Phoenix seeks out Hispanics for census
The Associated Press
May 30, 2005

PHOENIX - City officials have launched a bilingual marketing campaign that they hope will entice Hispanics to participate in a mid-decade census that could save millions in state and federal funding.
The Census Bureau surveys the nation's residents every 10 years, but cities can update population figures after five years. Maricopa County cities will mail surveys this fall to adjust the 2000 counts.
Updating the count in cities with large minority populations is critical because minorities are historically undercounted.
An undercount can cost municipalities millions for programs such as Medicaid and foster care, which are funded based on the census numbers. The census also reallocates congressional seats based on population changes.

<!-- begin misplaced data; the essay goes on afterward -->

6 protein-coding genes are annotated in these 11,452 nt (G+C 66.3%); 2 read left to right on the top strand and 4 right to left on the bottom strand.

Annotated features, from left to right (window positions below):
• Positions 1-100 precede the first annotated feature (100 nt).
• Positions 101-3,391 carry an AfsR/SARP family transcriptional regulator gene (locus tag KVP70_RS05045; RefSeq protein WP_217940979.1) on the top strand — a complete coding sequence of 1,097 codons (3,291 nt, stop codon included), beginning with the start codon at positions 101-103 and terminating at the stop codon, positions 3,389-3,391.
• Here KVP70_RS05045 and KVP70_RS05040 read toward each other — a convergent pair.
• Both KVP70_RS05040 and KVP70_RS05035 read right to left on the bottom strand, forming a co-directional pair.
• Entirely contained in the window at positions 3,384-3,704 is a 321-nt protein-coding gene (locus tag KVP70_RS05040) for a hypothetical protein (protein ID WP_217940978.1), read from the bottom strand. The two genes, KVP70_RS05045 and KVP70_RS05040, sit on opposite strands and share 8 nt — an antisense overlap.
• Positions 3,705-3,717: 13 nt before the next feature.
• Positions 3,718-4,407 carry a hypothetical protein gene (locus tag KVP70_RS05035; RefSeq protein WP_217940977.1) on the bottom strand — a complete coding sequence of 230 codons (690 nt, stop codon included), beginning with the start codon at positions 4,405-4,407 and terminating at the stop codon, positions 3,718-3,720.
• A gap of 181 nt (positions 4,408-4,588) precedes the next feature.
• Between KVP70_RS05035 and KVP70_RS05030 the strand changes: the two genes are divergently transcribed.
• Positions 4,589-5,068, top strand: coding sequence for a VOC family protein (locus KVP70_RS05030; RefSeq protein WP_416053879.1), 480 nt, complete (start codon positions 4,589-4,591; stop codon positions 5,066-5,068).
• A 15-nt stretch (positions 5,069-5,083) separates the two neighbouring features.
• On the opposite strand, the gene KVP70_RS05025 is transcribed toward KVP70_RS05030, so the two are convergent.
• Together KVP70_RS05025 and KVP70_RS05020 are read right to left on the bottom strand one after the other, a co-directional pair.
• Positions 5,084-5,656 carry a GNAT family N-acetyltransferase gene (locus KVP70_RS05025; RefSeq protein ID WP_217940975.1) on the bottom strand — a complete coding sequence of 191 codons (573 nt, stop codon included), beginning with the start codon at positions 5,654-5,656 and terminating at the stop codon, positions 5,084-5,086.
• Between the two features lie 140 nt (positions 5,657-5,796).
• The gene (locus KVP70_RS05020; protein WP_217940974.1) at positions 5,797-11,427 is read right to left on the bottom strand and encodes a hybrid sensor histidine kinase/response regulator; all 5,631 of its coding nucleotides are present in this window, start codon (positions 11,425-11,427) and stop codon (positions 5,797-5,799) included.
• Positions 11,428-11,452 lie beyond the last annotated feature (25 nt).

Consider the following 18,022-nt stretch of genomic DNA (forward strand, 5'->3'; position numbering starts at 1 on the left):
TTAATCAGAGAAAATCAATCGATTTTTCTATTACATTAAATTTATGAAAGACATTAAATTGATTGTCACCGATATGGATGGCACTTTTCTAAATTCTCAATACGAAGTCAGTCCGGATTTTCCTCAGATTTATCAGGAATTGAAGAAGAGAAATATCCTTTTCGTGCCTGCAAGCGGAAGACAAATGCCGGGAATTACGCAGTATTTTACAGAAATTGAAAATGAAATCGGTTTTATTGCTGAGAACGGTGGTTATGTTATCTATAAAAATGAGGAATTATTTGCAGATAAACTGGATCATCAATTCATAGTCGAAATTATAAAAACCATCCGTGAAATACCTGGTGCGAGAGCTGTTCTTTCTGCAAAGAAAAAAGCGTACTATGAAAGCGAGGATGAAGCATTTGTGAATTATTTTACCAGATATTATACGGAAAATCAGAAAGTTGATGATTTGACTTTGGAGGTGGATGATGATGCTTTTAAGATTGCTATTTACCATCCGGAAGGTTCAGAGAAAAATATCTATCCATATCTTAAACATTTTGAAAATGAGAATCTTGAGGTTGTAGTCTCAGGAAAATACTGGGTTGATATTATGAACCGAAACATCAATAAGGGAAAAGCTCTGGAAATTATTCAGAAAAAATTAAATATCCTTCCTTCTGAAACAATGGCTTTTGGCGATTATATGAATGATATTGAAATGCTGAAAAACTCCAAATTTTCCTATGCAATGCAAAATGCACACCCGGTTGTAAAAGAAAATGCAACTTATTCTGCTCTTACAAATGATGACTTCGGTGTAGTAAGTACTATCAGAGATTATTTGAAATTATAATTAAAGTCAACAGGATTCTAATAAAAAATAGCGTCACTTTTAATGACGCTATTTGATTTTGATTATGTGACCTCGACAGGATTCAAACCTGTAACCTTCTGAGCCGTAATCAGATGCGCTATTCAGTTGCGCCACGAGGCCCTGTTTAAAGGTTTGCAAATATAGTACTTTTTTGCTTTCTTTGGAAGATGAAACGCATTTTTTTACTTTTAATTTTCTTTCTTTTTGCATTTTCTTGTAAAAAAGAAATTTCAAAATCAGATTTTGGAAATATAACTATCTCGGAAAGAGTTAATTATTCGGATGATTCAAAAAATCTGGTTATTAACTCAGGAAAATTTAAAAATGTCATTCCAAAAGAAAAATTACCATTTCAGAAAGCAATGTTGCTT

Hispanics, especially illegal immigrants, have long been undercounted because of language barriers and the fear that their personal data will be shared with immigration officials.
In Phoenix, about 37 percent of the city's 1.4 million residents are Hispanic, many of whom are undocumented.
About 27,000 of Phoenix's 600,000 households will be surveyed. The city is paying $1 million for the bilingual mail-in survey, which goes out Aug. 29. It will include a bilingual letter from Mayor Phil Gordon urging residents to participate.
The city is also working with Spanish-language television and radio stations to get the word out, said Norris Nordvold, the city's intergovernmental affairs coordinator. Officials already project Phoenix likely will lose up to $25 million in revenues beginning in July 2006 because growth has slowed.
"But if a lot of our folks don't return the survey, then we'll lose much more, because we'll have to go door to door, and that is always very costly," he said